School shootings

Actions Speak Louder Than Doctrine

By J.C. Mitchell  

I hear Christians of all types say how you treat one another is more important than doctrine.   I can think of two men that remind me of this reality.  The first is John Meis, a student who subdued the shooter at Seattle Pacific University. In Meis’ statement  he writes, “When I came face to face with the attacker, God gave me the eyes to see that he was not a faceless monster, but a very sad and troubled young man.”  He held him for the authorities, and yet still saw the murderer as a person.  This is a powerful statement and it truly comes from a deep faith, which I imagine has been shaken.  I must admit it gives me hope for the world and Christianity that this college student would compose such wonderful response to a horrific experience and share what he saw: another man, not a monster.  I do not need to know John Meis’ doctrine to know that even in restraining another, and specifically a murderer, he still saw and thus treated Aaron Ybarra as a person, and certainly at one of the most trying times of seeing the Creator’s hand in every person.  Meis remarks it was the Divine that empowered him.

The other man that reminds me that how we treat one another is more important than our doctrine is Frank Schaeffer who wrote Why I am an Atheist, Who Still Believes in God: How to give Love, Create Beauty and Find Peace.  Schaeffer recounts his life thus far, with wonderful and powerful prose.  Now I would not peg Schaeffer as an atheist, for he prays daily and is an active member of a Christian congregation, but he embraces his doubt.  I find this refreshing, and this should not be confused with being agnostic: “I don’t view my embrace of opposites as a kind of agnosticism. I view it as the way things actually are. An agnostic neither believes nor disbelieves in God. I’m not that person. I believe and don’t believe at the same time.” (14)  While this may not seem possible to some Christians or atheists, it is Schaeffer’s experience of the Divine, of the world, and thus we should explore this with him, for it has led him to a place where it is easier to give love, create beauty and find peace.

I would love for everyone to share their faith journey, but what makes Schaeffer’s particular interesting is that his parents were famous evangelicals, Francis and Edith Schaeffer, and he was involved in promoting the religious right. He rejected religion altogether, but now is able to fully embrace the mystery of the wonderfully mysterious love many of us call “God.”  Schaeffer shares his epiphanies and doubts in an engaging way weaving his life experiences, Biblical knowledge, scholarship, and art, that I imagine atheists and Christians (or for that matter all people of faith) would agree with his conclusion, which I started with: how you treat people is more important than what you believe.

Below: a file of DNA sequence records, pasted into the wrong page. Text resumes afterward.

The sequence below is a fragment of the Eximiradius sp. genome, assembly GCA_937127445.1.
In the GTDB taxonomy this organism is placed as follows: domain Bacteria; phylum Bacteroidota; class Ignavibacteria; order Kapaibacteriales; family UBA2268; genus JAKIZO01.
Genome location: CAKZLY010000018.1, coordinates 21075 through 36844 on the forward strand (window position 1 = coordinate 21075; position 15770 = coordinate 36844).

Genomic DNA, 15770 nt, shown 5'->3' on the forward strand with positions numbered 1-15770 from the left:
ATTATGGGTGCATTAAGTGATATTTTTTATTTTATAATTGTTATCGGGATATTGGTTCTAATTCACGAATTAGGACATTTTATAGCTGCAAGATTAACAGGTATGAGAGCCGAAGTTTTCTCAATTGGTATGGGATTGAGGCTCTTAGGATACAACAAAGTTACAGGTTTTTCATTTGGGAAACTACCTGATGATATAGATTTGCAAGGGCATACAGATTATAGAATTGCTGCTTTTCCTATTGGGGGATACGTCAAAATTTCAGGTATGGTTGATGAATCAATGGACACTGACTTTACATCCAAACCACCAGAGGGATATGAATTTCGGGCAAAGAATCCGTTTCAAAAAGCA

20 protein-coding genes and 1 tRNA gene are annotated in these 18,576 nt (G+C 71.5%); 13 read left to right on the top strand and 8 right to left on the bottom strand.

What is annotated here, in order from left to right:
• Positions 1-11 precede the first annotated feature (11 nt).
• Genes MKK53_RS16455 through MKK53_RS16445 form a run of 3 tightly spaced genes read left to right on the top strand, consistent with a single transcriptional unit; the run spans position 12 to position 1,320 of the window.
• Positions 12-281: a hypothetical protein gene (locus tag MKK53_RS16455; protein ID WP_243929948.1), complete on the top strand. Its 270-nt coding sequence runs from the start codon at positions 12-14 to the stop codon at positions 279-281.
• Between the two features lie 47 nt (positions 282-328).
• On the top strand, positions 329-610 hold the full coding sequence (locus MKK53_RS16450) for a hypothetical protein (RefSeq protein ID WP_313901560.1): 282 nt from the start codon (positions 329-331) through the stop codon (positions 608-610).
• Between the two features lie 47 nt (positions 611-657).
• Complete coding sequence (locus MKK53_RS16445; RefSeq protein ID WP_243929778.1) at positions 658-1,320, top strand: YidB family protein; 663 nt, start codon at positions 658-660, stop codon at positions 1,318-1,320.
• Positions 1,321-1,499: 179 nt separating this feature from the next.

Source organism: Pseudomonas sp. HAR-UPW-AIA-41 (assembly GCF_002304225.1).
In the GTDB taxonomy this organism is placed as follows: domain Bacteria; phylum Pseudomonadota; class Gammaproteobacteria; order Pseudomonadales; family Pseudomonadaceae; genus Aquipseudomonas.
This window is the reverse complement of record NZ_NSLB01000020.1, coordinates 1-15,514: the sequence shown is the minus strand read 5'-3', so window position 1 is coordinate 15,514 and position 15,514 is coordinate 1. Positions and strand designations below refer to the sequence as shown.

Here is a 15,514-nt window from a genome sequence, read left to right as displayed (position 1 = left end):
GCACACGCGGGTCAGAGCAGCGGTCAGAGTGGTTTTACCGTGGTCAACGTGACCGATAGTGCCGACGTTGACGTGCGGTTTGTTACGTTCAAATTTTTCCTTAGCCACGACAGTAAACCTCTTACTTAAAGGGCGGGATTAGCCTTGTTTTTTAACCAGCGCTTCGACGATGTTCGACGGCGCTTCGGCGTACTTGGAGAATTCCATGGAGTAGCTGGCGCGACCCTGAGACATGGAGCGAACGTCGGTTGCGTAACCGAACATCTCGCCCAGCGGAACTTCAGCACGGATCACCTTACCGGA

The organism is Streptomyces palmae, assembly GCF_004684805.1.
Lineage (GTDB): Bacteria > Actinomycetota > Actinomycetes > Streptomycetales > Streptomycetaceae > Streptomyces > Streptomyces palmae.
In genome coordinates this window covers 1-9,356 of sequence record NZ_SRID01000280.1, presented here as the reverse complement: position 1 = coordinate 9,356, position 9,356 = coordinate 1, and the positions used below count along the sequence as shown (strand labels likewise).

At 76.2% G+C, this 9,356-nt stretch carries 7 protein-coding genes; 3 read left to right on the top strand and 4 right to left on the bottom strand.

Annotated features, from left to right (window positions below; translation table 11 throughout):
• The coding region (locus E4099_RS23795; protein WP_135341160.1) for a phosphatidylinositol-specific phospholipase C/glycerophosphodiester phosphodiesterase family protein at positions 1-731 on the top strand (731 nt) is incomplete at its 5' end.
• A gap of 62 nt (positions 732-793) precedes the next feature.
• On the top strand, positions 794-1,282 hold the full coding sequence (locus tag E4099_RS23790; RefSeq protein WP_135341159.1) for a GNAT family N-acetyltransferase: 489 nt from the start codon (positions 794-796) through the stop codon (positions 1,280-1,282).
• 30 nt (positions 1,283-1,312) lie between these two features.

Schaeffer shares moving stories about his very conservative parents who would have told you that homosexuality is a sin, yet they saw each person as a child of God and saved any judgment for the divine, even renting a home to a lesbian couple.  This proved to be the same non-judgmental love he felt when as a teen he and his now wife found themselves as unmarried and pregnant.  His parents embraced him and Genie, for doctrine about marriage is not as important as love.

One of the most interesting points Schaeffer makes is comparing Denmark and the USA.  In Denmark,  the culture lives the mission of Jesus, by taking care of everyone and providing education to everyone, but very few go to church.  While in the USA we consider ourselves to be a religious nation, and we know children go to bed hungry, have inadequate health care available, and education is influenced by your property taxes.  This juxtaposition of cultures has to rattle all Christians to consider what is more important: your dogma or how you treat the social other?

“How we treat others is the only proof of truth we have. That proof is not found in any book. It is only found in the expression of unconditional trust we may sometimes see in the eyes of the people who know us best.” (91) It is in our families and those we are close to where we, like Schaeffer, find the unconditional trust and love many of us call the Divine (God), and when we can look at those that have hurt us and others and see them as a human, we are on the way of truth. 

How we treat one another is according to Frank Schaeffer the key, and I believe Jon Meis lived that out in that instance he saw a “a very sad and troubled young man” even if do not agree with Meis’ belief that “God gave [him] the eyes…”  Meis did.